With Archbishop Codde's decision to retire, the administration of the diocese reverted, according to all principles of canon law, to the Cathedral Chapter, which ably discharged its duties. During this period, the chapter arranged to have an Irish bishop, Luke Fagan, Bishop of Meath and later Archbishop of Dublin, ordain priests for the Church of Utrecht. Following Luke Fagan's lead, three French bishops also signified their willingness to ordain clergy for the Dutch church.
Meanwhile, the oppressed Church continued its efforts to obtain a hearing for resolution of its grievances. Its case was presented to the University of Louvain in May of 1717. In the course of that year and the next, the entire body of theologians and canonists of the University agreed that the rights of the Chapter of Utrecht had been violated and the actions against it were not only contrary to church law but also null and void. Its appeal to a future General Council of the Church was ignored. As a result, the Church of Holland which had been, de jure, autonomous, became, de facto, an Independent Catholic Church.
Thus was the situation to remain until 1723 when
on April 27th, the Cathedral Chapter proceeded to the election of the Seventh
Archbishop of Utrecht, Dr. Cornelius Steenoven, who had been the companion
of Archbishop Codde during his sojourn at Rome. Steenoven was consecrated
to the episcopacy on October 15, 1724 by Monsignor Dominique Varlet, Bishop
of Ascalon, then resident in Amsterdam because of his own difficulties
with Counter-Reformers and others intriguing against him. Bishop Varlet
was to be called upon to consecrate three other archbishops for Utrecht
between 1724 and 1739. He died at The Hague on May 14, 1742.
The Tenth Archbishop, Peter John Meindaerts, consecrated by Varlet on St. Luke's Day, 1739, proceeded to the consecration of Jerome de Bock for the diocese of Haarlem thus assuring the episcopacy for the Church of Holland following Varlet's death.
The question of a third bishop had long occupied the attention of Archbishop Meindaerts. After much discussion and considerable delays, the Archbishop and Canons assembled in September 1757 and elected Bartholomew John Byevelt, one of the Canons, Bishop of Deventer. He was consecrated bishop on the Conversion of St. Paul, January 25, 1758.
In 1763, at the call of Archbishop Meindaerts, a synod of the bishops and clergy was held, and the acts of this synod are a remarkable testimony to its firm hold of the Faith, and its intention that the church of Holland should remain steadfast in it. With the publication of these acts in other countries, there was considerable hope that a medium had been found to heal the breach between Rome and the church of Holland. Unfortunately, these hopes were destined to remain unfulfilled and the church of Holland continued in its forced state of isolation.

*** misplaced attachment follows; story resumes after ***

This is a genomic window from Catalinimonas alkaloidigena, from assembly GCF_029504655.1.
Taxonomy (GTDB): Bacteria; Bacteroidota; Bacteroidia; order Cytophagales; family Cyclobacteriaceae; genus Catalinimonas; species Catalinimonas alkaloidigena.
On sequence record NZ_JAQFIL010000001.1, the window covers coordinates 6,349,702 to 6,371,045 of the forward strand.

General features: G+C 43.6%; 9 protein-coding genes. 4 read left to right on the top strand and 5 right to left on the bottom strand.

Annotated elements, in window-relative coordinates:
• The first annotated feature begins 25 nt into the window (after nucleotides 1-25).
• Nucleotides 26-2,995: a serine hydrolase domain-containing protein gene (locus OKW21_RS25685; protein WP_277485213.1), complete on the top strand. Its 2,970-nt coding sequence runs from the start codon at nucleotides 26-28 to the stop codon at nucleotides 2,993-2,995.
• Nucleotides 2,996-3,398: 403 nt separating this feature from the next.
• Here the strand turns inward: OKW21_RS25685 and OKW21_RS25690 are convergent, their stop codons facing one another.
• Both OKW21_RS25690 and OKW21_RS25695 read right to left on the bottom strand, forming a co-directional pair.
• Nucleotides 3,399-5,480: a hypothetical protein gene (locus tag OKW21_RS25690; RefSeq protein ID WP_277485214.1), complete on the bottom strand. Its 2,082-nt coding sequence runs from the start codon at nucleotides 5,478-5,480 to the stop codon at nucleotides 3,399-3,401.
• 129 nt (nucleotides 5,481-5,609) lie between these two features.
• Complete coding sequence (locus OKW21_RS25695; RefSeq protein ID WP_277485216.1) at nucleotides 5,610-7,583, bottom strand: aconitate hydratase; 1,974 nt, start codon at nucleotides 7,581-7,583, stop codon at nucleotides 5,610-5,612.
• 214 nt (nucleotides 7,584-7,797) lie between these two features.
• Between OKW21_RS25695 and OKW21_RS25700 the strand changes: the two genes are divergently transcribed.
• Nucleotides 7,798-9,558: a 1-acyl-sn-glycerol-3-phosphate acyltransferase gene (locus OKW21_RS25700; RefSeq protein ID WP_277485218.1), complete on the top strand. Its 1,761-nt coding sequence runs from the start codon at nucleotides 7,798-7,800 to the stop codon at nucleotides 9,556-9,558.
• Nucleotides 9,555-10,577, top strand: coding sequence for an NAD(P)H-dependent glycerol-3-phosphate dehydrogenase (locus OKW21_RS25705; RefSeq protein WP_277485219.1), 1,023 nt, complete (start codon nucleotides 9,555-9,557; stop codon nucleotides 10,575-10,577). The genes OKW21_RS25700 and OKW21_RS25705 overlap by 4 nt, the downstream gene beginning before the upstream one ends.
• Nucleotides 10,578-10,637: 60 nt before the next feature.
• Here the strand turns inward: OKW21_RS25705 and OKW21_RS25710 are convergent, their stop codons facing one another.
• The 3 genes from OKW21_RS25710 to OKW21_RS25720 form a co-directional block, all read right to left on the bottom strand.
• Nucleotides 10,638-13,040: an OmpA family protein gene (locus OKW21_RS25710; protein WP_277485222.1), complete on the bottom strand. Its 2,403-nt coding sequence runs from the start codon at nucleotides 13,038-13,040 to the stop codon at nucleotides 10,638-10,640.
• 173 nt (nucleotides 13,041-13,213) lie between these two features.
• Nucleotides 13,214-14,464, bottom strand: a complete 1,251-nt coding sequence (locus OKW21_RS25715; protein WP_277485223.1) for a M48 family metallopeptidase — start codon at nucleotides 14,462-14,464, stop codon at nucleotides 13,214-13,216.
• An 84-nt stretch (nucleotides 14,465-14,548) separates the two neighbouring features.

In 1853, Pope Pius IX established a rival hierarchy to that of the church of Holland, and so now there were two churches of Holland, both catholic, rivals, though not actually enemies. It was this 'restoration' of the hierarchy which gave rise to the name 'Old Roman Catholic' which began to be applied to the original Church to distinguish it from the new establishment of Pius IX.
In 1870, Pope Pius IX convened Vatican Council I, enriching the hope of the church of Holland that it would receive a hearing on its grievances. Alas this was not to be as its bishops were refused seating in the deliberations of that synod. In fact, at the instigation of those unfavorable to the cause of the church of Holland, the Vatican Council abolished the principle of appeal to a general council of the Church.
Following the Vatican Council I, a considerable dissent among Catholics in parts of Germany, Austria and Switzerland arose over the issue of the definition of papal infallibility as a dogma of the Church. The dissenters, while holding the Church in General Council to be infallible, were unwilling to accept the proposition that the Pope, acting alone in matters of faith and morals is infallible. Many of these Catholics formed independent communities that came to be known as Old Catholic because they sought to adhere to the beliefs and practices of the Catholic Church of the post-apostolic era.
These communities appealed to the Archbishop of Utrecht who consecrated the first bishops for these groups. Eventually under the leadership of the Church of Holland, the Old Catholic communities joined together to form the Utrecht Union of Churches.
The foregoing text file is an electronic 'reprint'
of the first in a series of articles by Bishop Facione, Presiding Bishop
of the Old Roman Catholic Church in North America, published originally
in The Scroll by the Society of St. Mark, who has given its permission
that it be freely distributed with attribution.